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British low-alcohol spirits startup CleanCo lands €7.8 million to promote ‘hangover-free drinking’ internationally




British premium low-alcohol spirits startup, CleanCo, has secured around €7.8 million in funding as investors and consumers reveal an insatiable thirst for hangover-free drinking. The latest investment takes the total now raised by the business to around €10.2 million.

The company within the “nolo” (no- or low- alcohol) category received the cash injection from existing and new gold-stamped investors including: Ursula Burns, board member of Uber and former board member of Diageo, and Stonebridge PLC, a digital-first consumer brand investment firm set up by DTC entrepreneur James Cox, who shall also advise the company on its future growth plans.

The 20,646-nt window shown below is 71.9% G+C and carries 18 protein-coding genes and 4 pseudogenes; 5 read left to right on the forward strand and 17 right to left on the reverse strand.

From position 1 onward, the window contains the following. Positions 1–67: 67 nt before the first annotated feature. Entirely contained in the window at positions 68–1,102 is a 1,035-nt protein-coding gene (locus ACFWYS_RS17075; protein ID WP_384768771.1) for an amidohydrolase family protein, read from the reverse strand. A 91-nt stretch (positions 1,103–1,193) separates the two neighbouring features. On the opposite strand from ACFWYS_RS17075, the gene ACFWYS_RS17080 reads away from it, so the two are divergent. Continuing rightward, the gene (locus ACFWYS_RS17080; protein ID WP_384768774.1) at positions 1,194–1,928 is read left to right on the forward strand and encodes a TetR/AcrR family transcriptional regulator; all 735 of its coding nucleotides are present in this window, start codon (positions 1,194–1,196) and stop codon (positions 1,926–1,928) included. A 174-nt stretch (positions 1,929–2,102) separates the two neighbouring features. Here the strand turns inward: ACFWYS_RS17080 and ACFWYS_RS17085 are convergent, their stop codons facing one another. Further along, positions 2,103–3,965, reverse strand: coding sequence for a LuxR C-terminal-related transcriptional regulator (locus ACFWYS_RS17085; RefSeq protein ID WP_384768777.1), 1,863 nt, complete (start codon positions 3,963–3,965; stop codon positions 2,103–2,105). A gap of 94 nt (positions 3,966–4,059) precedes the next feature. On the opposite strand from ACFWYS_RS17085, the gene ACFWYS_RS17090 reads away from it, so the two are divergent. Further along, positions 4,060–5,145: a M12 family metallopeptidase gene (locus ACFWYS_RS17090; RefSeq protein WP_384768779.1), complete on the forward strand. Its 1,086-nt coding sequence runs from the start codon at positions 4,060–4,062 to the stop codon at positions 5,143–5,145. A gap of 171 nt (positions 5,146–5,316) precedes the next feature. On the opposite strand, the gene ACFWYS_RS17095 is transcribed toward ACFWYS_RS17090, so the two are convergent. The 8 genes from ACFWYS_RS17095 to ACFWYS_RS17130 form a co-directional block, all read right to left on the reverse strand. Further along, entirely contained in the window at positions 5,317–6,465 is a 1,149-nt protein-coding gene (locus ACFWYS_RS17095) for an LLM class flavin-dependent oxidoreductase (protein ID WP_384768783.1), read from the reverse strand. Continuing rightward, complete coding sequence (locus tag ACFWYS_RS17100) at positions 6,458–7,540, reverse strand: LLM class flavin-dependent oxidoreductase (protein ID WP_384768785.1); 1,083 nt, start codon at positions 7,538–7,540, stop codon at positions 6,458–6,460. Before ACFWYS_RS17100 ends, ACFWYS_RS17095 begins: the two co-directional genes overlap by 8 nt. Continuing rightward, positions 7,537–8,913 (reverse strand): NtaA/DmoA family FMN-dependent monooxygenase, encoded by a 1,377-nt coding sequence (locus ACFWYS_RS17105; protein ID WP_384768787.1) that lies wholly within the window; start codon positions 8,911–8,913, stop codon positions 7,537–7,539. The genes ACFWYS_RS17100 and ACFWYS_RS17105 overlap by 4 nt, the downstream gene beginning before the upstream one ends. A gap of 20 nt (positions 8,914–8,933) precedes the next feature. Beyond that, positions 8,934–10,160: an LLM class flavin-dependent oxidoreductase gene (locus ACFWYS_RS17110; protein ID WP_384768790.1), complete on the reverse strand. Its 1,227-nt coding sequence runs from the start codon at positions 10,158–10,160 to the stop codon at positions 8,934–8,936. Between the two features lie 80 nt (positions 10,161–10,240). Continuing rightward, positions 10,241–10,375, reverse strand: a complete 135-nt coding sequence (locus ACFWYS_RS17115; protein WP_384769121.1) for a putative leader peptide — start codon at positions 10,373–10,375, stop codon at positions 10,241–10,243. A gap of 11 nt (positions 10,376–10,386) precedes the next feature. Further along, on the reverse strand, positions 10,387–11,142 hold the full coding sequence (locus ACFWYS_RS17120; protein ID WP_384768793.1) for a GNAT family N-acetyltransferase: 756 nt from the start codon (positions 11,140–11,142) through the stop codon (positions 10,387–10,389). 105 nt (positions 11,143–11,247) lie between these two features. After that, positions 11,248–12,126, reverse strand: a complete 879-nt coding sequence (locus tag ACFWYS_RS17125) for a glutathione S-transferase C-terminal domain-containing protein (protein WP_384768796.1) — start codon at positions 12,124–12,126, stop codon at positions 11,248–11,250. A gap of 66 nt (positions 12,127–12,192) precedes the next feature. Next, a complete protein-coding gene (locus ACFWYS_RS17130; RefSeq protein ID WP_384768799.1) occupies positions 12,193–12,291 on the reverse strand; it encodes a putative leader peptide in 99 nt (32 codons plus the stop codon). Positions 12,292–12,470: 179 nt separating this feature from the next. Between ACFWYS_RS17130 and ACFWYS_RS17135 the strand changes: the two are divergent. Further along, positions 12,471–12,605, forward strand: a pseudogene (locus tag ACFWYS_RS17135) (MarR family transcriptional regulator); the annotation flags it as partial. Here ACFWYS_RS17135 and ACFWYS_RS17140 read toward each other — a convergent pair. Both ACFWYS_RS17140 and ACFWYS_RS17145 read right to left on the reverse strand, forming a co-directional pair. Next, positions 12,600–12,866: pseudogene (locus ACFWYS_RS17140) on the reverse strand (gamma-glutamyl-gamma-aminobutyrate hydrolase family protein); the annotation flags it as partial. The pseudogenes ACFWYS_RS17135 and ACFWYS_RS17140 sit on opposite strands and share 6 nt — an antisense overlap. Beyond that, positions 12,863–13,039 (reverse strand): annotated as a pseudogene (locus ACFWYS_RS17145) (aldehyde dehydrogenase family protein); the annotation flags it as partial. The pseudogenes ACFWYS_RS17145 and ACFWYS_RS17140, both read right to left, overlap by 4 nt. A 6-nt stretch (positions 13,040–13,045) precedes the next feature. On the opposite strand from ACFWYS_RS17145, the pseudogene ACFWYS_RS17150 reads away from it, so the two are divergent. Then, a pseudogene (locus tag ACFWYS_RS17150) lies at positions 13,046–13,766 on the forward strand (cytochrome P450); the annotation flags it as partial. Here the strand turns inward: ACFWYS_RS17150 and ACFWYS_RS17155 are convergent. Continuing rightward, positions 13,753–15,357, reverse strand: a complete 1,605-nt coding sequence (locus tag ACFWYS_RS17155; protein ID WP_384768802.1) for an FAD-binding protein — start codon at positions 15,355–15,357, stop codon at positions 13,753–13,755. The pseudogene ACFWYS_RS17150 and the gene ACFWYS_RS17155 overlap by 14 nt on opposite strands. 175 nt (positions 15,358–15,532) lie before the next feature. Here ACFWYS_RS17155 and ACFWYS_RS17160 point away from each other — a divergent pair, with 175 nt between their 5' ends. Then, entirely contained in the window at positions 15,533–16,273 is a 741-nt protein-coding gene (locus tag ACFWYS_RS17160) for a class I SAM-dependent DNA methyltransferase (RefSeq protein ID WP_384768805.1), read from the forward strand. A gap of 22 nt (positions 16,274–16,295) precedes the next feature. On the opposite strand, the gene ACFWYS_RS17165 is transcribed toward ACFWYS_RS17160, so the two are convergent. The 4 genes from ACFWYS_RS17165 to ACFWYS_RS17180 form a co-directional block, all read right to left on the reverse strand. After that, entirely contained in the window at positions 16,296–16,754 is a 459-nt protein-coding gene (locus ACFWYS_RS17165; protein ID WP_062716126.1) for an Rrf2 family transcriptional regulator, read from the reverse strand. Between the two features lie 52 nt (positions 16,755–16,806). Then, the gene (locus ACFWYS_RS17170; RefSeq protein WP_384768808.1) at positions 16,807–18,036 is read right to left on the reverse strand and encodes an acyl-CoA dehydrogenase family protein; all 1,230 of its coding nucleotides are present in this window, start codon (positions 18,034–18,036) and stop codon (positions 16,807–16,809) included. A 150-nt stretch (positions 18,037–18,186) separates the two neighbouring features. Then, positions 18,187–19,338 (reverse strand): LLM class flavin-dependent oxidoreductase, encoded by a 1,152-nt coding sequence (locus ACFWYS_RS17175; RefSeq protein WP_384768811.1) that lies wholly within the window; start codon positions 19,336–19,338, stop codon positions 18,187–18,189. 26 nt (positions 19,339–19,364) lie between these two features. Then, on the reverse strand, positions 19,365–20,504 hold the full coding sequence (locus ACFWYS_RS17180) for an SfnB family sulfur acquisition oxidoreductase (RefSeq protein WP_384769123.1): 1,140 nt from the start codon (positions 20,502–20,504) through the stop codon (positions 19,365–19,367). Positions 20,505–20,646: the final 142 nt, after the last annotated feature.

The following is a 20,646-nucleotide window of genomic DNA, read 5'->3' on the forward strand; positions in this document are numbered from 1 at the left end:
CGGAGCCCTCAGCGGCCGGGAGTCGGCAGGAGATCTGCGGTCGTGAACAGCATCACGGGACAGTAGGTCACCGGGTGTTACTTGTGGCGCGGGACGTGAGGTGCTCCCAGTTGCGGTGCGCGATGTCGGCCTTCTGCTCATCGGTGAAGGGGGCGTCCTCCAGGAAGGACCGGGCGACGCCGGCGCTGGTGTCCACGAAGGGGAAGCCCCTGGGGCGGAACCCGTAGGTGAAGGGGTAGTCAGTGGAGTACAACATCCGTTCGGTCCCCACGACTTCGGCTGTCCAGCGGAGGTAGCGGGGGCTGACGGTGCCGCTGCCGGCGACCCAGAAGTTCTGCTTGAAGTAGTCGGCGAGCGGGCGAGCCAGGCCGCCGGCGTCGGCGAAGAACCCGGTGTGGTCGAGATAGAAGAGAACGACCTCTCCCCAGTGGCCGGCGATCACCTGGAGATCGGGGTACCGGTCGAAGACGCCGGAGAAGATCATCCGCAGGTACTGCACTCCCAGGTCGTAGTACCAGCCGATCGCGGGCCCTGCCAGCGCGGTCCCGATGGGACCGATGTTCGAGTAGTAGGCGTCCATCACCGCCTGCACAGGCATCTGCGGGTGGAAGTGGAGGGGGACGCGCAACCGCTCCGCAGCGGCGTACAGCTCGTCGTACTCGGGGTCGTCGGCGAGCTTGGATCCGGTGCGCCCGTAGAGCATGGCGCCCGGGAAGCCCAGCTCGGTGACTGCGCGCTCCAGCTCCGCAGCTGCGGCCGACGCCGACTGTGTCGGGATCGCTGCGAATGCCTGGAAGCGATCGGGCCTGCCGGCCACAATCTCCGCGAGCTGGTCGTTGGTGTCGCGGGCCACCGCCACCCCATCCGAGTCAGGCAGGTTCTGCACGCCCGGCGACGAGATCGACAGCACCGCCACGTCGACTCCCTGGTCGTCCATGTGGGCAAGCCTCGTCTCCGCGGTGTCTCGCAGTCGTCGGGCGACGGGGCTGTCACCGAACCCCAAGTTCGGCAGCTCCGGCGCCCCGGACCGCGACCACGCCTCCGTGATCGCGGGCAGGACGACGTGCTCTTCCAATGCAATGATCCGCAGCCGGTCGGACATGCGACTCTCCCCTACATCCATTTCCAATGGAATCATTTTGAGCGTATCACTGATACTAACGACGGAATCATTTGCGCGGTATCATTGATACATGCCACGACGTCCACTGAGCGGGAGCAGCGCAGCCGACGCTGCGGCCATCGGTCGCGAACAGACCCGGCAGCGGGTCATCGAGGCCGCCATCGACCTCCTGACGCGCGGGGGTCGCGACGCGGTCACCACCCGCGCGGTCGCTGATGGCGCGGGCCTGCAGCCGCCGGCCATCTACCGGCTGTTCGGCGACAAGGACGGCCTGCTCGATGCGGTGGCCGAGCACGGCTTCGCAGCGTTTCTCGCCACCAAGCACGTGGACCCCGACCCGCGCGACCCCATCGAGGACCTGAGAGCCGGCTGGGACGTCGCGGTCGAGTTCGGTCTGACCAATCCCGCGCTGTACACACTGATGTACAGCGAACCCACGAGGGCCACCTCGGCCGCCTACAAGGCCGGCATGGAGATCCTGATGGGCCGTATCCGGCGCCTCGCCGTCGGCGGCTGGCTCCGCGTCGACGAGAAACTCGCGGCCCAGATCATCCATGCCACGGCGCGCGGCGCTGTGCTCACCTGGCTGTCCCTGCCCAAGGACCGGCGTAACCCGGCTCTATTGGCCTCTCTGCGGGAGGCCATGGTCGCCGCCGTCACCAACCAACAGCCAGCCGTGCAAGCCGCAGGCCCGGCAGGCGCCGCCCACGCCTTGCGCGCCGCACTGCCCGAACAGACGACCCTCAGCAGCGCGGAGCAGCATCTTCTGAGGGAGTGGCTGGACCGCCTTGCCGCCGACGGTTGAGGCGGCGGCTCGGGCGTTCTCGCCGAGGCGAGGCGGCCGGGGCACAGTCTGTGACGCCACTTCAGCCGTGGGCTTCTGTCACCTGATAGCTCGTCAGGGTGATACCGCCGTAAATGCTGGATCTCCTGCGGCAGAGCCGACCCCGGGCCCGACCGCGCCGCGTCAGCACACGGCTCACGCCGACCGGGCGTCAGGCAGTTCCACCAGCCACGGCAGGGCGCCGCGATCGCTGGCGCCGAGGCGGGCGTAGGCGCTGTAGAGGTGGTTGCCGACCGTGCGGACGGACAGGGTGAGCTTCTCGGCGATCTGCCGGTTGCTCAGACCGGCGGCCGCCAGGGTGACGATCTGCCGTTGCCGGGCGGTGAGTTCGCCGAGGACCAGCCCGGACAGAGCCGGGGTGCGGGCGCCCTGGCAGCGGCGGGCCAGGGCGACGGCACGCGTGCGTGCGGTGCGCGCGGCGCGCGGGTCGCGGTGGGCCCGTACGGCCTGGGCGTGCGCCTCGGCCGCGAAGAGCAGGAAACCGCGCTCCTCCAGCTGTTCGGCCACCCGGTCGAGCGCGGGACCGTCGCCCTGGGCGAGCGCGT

Providing people with a healthier alternative to traditional tipples, CleanCo has cultivated a loyal ‘sober-curious’ following of over 50,000 customers in just 15 months with its authentic taste and ‘cheeky-luxe’ positioning.

Recording +580% uplift in sales since the start of ‘Dry January 2021’ and +1419% YoY, the low-abv spirits business founded by TV personality and entrepreneur, Spencer Matthews  with the support of ex-director of the Gin Guild, Justin Hicklin, who acts as Chairmain. CleanCo uses traditional distilling methods to create low-alcohol spirits, and entered the market in November 2019 with CleanGin, followed by CleanRum in May 2020, both at 1.2% ABV. 

The fresh funds raised in its latest financing push will support the brand’s international expansion, including plans to launch a number of significant new markets in H1 2021. The new funds will also allow for ‘significant’ marketing investment in the UK to increase brand awareness.